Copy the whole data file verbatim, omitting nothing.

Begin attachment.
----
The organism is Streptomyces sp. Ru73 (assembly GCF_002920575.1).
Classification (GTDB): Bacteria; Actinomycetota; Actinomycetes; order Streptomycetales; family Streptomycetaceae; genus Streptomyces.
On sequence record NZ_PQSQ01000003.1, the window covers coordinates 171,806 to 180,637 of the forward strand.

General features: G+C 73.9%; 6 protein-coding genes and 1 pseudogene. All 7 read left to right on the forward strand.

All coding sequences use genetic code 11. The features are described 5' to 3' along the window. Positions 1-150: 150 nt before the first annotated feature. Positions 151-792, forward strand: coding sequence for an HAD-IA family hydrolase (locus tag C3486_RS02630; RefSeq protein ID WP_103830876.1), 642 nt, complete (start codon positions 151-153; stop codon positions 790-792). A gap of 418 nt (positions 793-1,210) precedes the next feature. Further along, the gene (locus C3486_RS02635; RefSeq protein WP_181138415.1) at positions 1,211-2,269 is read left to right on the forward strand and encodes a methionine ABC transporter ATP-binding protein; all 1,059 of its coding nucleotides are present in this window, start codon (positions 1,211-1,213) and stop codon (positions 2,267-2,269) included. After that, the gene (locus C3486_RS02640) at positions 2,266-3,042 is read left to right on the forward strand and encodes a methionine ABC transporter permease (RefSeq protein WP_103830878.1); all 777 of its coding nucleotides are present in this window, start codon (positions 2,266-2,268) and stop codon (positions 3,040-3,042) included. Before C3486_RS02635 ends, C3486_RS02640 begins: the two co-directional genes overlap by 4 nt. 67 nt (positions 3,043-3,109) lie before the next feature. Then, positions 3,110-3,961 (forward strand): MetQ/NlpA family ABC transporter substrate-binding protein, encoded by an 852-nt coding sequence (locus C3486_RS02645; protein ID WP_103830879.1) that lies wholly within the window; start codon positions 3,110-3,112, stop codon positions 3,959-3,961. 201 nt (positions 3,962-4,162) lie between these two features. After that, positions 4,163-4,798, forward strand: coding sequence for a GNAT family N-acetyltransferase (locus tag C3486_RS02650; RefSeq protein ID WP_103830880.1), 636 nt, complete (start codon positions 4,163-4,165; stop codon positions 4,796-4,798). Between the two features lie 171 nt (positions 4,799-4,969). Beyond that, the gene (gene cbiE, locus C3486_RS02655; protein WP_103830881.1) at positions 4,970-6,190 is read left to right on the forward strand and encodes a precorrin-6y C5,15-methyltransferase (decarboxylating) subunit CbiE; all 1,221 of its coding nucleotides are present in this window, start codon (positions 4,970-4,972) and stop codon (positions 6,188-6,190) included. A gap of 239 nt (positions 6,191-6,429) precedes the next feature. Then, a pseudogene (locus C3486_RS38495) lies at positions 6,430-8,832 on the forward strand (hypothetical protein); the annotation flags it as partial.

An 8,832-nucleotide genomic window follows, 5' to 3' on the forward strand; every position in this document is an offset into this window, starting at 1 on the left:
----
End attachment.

The organism is Streptomyces sp. Ru73 (assembly GCF_002920575.1).
Classification (GTDB): Bacteria; Actinomycetota; Actinomycetes; order Streptomycetales; family Streptomycetaceae; genus Streptomyces.
On sequence record NZ_PQSQ01000003.1, the window covers coordinates 171,806 to 180,637 of the forward strand.

General features: G+C 73.9%; 6 protein-coding genes and 1 pseudogene. All 7 read left to right on the forward strand.

All coding sequences use genetic code 11. The features are described 5' to 3' along the window. Positions 1-150: 150 nt before the first annotated feature. Positions 151-792, forward strand: coding sequence for an HAD-IA family hydrolase (locus tag C3486_RS02630; RefSeq protein ID WP_103830876.1), 642 nt, complete (start codon positions 151-153; stop codon positions 790-792). A gap of 418 nt (positions 793-1,210) precedes the next feature. Further along, the gene (locus C3486_RS02635; RefSeq protein WP_181138415.1) at positions 1,211-2,269 is read left to right on the forward strand and encodes a methionine ABC transporter ATP-binding protein; all 1,059 of its coding nucleotides are present in this window, start codon (positions 1,211-1,213) and stop codon (positions 2,267-2,269) included. After that, the gene (locus C3486_RS02640) at positions 2,266-3,042 is read left to right on the forward strand and encodes a methionine ABC transporter permease (RefSeq protein WP_103830878.1); all 777 of its coding nucleotides are present in this window, start codon (positions 2,266-2,268) and stop codon (positions 3,040-3,042) included. Before C3486_RS02635 ends, C3486_RS02640 begins: the two co-directional genes overlap by 4 nt. 67 nt (positions 3,043-3,109) lie before the next feature. Then, positions 3,110-3,961 (forward strand): MetQ/NlpA family ABC transporter substrate-binding protein, encoded by an 852-nt coding sequence (locus C3486_RS02645; protein ID WP_103830879.1) that lies wholly within the window; start codon positions 3,110-3,112, stop codon positions 3,959-3,961. 201 nt (positions 3,962-4,162) lie between these two features. After that, positions 4,163-4,798, forward strand: coding sequence for a GNAT family N-acetyltransferase (locus tag C3486_RS02650; RefSeq protein ID WP_103830880.1), 636 nt, complete (start codon positions 4,163-4,165; stop codon positions 4,796-4,798). Between the two features lie 171 nt (positions 4,799-4,969). Beyond that, the gene (gene cbiE, locus C3486_RS02655; protein WP_103830881.1) at positions 4,970-6,190 is read left to right on the forward strand and encodes a precorrin-6y C5,15-methyltransferase (decarboxylating) subunit CbiE; all 1,221 of its coding nucleotides are present in this window, start codon (positions 4,970-4,972) and stop codon (positions 6,188-6,190) included. A gap of 239 nt (positions 6,191-6,429) precedes the next feature. Then, a pseudogene (locus C3486_RS38495) lies at positions 6,430-8,832 on the forward strand (hypothetical protein); the annotation flags it as partial.

An 8,832-nucleotide genomic window follows, 5' to 3' on the forward strand; every position in this document is an offset into this window, starting at 1 on the left: